As far as regulation goes, you are right in that it's promoting a monopoly. I'd rather have a system where infrastructure is provided by the federal government and then leased to companies who would be able to compete with each other to provide additional support services (maintenance, customer support, etc.). In a case like this, companies could *actually* compete anywhere and everywhere, thus providing a completely open market.

    I'm sorry you have such a bitter view of protections. Fraud is perpetrated constantly, but often ignored, mostly because it costs too much to go to court. Same with breaches of contract and what good is reporting theft when it means that your insurance rates will go up as a result?

    Your enemy is indeed out there, dsc, but it's not me, and it's not the federal government. Wake up.

    4 years ago
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  6. You are right, david.ddrew, there are ways though state laws against fraud, breach of contract and theft. There are both civil and criminal avenues to get the bad guys.

    But, doesn't that show the federal regs are not needed? We just need to enforce the laws we have.

    The federal regs will do little to protect us and will harm us. That has nothing to do with fear of protection, that is simple economics.

    4 years ago
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  7. Cyber Citizen, regs always harm the small guy and hurt entry for new businesses. They are used in cronyism to help the big guy and to keep out creative competition.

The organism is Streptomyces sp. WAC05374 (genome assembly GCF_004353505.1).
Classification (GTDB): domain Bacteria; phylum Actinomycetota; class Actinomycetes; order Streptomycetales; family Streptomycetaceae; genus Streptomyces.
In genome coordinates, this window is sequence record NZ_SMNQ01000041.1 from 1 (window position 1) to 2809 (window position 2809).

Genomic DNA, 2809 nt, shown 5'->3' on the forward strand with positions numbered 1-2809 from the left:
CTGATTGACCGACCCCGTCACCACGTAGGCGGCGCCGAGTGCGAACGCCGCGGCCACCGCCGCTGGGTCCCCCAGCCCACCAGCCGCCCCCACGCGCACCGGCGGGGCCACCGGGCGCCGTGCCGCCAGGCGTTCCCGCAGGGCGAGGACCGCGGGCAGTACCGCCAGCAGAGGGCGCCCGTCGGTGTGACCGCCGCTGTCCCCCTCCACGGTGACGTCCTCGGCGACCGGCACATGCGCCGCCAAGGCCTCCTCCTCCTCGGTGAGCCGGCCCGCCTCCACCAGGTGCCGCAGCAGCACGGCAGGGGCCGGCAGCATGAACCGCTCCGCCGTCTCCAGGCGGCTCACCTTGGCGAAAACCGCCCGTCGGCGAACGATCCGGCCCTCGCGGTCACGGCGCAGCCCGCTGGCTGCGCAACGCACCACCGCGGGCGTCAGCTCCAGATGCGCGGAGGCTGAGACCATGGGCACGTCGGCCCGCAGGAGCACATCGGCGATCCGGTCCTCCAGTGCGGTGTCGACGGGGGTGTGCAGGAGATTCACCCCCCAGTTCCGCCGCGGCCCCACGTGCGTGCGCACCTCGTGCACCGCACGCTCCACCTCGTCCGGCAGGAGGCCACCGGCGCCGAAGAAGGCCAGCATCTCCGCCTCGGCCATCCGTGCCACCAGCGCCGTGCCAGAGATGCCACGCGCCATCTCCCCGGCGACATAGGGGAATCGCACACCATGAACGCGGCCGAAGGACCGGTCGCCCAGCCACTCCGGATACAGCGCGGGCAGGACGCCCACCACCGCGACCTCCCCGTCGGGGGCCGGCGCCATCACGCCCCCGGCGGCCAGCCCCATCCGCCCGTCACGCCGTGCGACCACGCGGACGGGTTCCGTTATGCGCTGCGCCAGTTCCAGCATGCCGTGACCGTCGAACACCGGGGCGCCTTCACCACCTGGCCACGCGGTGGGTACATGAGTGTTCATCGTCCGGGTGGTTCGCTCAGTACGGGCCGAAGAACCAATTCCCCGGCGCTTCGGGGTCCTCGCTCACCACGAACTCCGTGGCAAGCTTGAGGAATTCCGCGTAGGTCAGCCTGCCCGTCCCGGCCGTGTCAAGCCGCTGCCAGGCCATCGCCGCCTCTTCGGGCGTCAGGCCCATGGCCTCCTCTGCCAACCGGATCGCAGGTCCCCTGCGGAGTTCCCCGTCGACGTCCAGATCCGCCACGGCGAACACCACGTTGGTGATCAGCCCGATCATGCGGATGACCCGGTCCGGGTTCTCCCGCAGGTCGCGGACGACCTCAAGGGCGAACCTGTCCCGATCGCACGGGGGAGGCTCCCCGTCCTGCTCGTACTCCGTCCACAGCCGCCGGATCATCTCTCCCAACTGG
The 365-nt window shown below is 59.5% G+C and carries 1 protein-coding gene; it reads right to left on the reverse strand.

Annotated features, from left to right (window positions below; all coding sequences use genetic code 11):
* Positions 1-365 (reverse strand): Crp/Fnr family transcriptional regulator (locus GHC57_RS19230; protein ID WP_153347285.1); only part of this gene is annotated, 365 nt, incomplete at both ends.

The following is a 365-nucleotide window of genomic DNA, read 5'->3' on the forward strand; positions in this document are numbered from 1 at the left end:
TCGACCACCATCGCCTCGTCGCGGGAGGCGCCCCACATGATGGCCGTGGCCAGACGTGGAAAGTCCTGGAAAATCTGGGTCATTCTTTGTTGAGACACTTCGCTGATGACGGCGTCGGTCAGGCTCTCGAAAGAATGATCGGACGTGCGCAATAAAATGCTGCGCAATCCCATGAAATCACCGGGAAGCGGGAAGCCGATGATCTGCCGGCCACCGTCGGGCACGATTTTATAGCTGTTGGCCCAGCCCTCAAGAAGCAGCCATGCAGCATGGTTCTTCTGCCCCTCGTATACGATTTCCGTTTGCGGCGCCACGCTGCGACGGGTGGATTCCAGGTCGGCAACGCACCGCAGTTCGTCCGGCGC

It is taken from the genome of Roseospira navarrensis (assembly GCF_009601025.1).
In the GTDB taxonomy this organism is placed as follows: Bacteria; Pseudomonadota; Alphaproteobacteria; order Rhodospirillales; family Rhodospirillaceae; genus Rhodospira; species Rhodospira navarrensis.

In this case, regs will be especially harmful.

    The Internet is important. Don't risk it with net neutrality rules.

    4 years ago
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  8. david.ddrew Idea Submitter

    "Cyber Citizen, regs always harm the small guy and hurt entry for new businesses. They are used in cronyism to help the big guy and to keep out creative competition."

    Is that so? Then why is big business so against net neutrality?

    Next please.

    4 years ago
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  9. david.ddrew Idea Submitter

    "You are right, david.ddrew, there are ways though state laws against fraud, breach of contract and theft. There are both civil and criminal avenues to get the bad guys."

    You completely missed my point. The only reason these frauds are allowed to be perpetrated is because small business and the common man do not have the means to battle their position in courts like big business does. They do not have the luxury of an endless system of appeals like big business does.

    In my opinion, we should live in a world where federal regulation isn't even needed. Companies shouldn't ever be able to try to limit their competition through disingenuous means, but that's what they're trying to do by quashing a neutral playing field on the web. And history's shown in numerous cases that, if given the leeway, a company will greed themselves to death and pull the rest of us down with it.

    4 years ago
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  10. I am not a corporation and I am against this so called "net neutrality". Why would anyone trust the government to fix anything right now. Get a clue people. The net is fine the way it is.

    4 years ago
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  11. The internet is much like a highway. It has 8-lane segments and dirt roads. The telcos and ISPs are the traffic managers, routing the traffic on the cheapest "roads" while satisfying their customers as best they can.